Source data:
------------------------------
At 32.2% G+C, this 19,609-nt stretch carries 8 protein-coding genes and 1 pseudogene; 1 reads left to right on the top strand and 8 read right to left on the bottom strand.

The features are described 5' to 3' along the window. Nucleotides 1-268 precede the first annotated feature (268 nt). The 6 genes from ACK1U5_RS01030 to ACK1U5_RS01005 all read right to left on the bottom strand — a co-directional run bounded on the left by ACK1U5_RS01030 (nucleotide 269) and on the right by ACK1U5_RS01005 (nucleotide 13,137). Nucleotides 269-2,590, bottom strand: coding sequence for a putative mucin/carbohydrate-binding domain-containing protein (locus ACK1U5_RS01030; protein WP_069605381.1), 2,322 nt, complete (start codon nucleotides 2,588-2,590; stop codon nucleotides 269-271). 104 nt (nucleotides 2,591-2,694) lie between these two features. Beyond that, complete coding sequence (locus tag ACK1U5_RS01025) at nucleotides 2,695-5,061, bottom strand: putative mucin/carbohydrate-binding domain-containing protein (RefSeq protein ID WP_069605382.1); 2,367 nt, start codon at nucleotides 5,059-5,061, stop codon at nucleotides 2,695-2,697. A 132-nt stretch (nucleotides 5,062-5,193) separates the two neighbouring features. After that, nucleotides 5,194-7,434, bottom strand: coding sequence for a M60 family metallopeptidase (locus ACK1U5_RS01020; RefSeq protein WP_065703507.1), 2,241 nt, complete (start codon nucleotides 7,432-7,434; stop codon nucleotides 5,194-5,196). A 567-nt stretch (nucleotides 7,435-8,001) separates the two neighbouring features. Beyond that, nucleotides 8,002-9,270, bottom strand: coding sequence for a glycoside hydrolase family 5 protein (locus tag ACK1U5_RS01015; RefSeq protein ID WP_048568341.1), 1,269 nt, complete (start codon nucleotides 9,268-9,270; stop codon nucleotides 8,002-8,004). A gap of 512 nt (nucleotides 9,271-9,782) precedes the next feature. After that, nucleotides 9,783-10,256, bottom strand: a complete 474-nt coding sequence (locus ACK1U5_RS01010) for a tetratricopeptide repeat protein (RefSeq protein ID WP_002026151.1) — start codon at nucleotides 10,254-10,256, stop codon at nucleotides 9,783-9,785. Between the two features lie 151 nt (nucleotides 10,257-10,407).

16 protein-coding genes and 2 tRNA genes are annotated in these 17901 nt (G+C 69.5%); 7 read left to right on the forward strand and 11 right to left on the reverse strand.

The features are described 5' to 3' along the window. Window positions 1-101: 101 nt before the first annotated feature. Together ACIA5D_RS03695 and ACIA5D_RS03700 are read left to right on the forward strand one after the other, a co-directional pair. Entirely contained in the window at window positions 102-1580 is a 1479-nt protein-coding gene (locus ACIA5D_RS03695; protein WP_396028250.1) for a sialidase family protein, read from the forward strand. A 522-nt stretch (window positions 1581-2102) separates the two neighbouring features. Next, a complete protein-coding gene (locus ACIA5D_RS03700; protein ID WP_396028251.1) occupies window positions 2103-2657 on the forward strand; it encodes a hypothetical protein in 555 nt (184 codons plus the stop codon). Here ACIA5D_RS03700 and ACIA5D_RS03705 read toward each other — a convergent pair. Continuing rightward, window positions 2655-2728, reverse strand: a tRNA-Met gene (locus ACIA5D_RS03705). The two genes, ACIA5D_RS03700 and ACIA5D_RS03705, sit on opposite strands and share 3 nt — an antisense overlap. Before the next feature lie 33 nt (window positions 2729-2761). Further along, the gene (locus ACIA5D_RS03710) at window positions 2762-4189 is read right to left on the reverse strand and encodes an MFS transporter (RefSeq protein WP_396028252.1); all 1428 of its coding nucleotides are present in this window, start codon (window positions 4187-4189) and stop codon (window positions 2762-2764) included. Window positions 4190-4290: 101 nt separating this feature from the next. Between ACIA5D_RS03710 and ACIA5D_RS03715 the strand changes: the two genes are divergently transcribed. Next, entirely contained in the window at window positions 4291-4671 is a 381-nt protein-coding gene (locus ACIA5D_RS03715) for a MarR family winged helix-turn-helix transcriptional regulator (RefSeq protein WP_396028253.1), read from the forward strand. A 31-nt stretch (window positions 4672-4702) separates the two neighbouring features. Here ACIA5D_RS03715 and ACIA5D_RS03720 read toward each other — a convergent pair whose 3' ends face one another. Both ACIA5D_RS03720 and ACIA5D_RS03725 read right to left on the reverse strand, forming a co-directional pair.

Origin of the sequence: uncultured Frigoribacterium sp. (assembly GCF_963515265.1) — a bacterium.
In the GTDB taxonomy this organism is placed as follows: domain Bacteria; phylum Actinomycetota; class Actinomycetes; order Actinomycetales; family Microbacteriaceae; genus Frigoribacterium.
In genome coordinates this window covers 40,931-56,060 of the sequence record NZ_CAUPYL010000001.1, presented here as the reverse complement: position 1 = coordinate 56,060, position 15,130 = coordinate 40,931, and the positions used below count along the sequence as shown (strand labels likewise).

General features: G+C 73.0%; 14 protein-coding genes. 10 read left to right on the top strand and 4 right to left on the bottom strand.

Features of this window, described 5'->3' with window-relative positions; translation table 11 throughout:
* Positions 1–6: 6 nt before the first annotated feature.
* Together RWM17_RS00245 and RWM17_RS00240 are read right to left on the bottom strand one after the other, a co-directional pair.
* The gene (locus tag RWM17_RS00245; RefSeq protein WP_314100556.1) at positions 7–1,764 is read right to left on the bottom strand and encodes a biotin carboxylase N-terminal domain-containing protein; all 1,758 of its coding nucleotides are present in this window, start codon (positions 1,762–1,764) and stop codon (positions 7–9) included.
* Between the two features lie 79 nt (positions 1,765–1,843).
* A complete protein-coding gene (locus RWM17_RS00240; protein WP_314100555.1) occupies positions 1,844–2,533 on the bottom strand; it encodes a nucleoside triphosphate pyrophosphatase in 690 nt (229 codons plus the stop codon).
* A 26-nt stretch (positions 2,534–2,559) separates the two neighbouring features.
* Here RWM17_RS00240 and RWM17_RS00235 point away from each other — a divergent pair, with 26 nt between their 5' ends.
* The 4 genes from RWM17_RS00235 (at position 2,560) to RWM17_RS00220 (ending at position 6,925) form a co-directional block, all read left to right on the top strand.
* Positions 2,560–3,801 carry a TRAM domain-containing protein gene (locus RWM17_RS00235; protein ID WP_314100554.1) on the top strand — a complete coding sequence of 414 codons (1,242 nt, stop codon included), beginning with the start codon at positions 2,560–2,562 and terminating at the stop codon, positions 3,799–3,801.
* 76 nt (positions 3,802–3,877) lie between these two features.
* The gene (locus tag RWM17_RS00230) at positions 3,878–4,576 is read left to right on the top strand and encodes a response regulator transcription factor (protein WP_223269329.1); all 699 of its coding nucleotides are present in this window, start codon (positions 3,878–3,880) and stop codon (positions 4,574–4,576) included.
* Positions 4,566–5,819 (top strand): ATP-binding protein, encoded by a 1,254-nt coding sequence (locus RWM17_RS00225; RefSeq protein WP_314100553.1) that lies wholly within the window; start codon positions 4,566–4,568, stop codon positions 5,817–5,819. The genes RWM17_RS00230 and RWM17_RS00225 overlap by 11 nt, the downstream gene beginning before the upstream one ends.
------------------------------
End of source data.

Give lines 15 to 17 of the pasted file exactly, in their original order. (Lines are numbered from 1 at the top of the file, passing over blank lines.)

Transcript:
* A 26-nt stretch (positions 2,534–2,559) separates the two neighbouring features.
* Here RWM17_RS00240 and RWM17_RS00235 point away from each other — a divergent pair, with 26 nt between their 5' ends.
* The 4 genes from RWM17_RS00235 (at position 2,560) to RWM17_RS00220 (ending at position 6,925) form a co-directional block, all read left to right on the top strand.